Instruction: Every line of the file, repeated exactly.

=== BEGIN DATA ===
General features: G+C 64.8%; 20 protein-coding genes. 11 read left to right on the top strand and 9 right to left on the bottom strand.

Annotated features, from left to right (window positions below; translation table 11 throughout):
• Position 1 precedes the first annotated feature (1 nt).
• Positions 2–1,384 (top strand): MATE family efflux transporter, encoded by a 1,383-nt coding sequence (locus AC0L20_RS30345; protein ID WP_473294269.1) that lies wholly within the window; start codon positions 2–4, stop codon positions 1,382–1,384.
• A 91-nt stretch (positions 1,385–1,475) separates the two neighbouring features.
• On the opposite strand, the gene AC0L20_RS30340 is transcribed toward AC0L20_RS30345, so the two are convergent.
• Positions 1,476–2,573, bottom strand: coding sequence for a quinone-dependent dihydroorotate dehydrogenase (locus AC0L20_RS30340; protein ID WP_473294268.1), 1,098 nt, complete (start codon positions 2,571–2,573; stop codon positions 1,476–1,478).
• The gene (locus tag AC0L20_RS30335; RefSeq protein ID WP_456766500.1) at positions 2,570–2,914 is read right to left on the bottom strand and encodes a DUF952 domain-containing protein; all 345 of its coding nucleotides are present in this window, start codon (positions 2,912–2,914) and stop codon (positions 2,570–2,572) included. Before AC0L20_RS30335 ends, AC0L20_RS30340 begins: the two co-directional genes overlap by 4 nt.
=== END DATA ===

General features: G+C 64.8%; 20 protein-coding genes. 11 read left to right on the top strand and 9 right to left on the bottom strand.

Annotated features, from left to right (window positions below; translation table 11 throughout):
• Position 1 precedes the first annotated feature (1 nt).
• Positions 2–1,384 (top strand): MATE family efflux transporter, encoded by a 1,383-nt coding sequence (locus AC0L20_RS30345; protein ID WP_473294269.1) that lies wholly within the window; start codon positions 2–4, stop codon positions 1,382–1,384.
• A 91-nt stretch (positions 1,385–1,475) separates the two neighbouring features.
• On the opposite strand, the gene AC0L20_RS30340 is transcribed toward AC0L20_RS30345, so the two are convergent.
• Positions 1,476–2,573, bottom strand: coding sequence for a quinone-dependent dihydroorotate dehydrogenase (locus AC0L20_RS30340; protein ID WP_473294268.1), 1,098 nt, complete (start codon positions 2,571–2,573; stop codon positions 1,476–1,478).
• The gene (locus tag AC0L20_RS30335; RefSeq protein ID WP_456766500.1) at positions 2,570–2,914 is read right to left on the bottom strand and encodes a DUF952 domain-containing protein; all 345 of its coding nucleotides are present in this window, start codon (positions 2,912–2,914) and stop codon (positions 2,570–2,572) included. Before AC0L20_RS30335 ends, AC0L20_RS30340 begins: the two co-directional genes overlap by 4 nt.